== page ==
The latest evidence came from Citizens Advice in July. The charity surveyed 800 people who sought help with universal credit in pilot areas, and found that 39 per cent were waiting more than six weeks to receive their first payment and 57 per cent were having to borrow money to get by during that time.

Our analysis confirms Universal Credit is just not fit for purpose. It looks at different types of households and income groups, all working full time. It shows single parents with dependent children are hit particularly hard, receiving up to £3,100 a year less than they received with tax credits - a massive hit on any family budget.

A single teacher with two children working full time, for example, who is a new claimant to UC will, in real terms, be around £3,700 a year worse off in 2018-19 compared to 2011-12.

Or take a single parent of two who is working in the NHS on full-time average earnings for the public sector, and is a new tax credit claimant. They will be more than £2,000 a year worse off in real-terms in 2018-19 compared to 2011-12. 

Equality analysis published in response to a Freedom of Information request also revealed that predicted cuts to Universal Credit work allowances introduced in 2016 would fall most heavily on women and ethnic minorities. And yet the government still went ahead with them.

It is shocking that most people on low and middle incomes are no better off than they were five years ago, and in some cases they are worse off. The government’s cuts to in-work support of both tax credits and Universal Credit are having a dramatic, long lasting effect on people’s lives, on top of stagnating wages and rising prices.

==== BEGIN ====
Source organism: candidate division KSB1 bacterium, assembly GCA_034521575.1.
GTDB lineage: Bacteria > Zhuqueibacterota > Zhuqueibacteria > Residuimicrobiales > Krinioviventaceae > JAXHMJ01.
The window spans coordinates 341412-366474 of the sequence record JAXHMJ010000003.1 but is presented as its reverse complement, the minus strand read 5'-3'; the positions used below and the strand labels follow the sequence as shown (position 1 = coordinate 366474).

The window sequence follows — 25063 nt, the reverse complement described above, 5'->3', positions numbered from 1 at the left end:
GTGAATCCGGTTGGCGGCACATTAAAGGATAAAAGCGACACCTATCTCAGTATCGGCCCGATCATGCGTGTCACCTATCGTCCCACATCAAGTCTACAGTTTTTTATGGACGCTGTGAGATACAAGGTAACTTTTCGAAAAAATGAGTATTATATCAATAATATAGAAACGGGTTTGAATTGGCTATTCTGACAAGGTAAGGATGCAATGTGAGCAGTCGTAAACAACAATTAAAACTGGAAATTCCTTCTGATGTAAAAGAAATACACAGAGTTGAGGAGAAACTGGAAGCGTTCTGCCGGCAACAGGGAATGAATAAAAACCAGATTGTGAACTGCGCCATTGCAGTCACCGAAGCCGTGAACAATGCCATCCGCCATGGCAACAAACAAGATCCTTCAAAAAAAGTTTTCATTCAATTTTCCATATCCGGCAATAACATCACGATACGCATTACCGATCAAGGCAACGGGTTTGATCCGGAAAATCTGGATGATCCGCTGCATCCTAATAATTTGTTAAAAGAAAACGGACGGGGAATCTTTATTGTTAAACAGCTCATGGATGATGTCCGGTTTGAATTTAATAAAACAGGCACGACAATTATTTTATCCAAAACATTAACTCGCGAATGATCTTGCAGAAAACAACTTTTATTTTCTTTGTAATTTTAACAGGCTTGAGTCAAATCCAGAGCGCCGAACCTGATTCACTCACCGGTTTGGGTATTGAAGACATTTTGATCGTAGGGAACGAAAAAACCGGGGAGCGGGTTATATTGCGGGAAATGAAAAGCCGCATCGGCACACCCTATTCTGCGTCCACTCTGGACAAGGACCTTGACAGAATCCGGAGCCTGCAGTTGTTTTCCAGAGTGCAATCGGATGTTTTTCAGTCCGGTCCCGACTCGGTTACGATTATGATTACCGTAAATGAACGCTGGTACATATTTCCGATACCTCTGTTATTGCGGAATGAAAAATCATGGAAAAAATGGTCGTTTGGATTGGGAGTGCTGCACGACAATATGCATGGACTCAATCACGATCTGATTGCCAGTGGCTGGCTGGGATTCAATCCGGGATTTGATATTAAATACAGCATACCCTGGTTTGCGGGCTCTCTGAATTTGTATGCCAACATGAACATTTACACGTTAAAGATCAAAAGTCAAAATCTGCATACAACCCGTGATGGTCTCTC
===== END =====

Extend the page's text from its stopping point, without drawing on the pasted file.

It’s no wonder we are seeing record levels of in-work poverty. This now stands at a shocking 7.4 million people.

Our analyses make clear that the government’s abject failure on living standards will get dramatically worse if UC is rolled out in its current form.

This exactly why I am calling for the roll out to be stopped while urgent reform and redesign of UC is undertaken. In its current form UC is not fit for purpose. We need to ensure that work always pays and that hardworking families are properly supported. 

Labour will transform and redesign UC, ending six-week delays in payment, and creating a fair society for the many, not the few. 

Debbie Abrahams is shadow work and pensions secretary.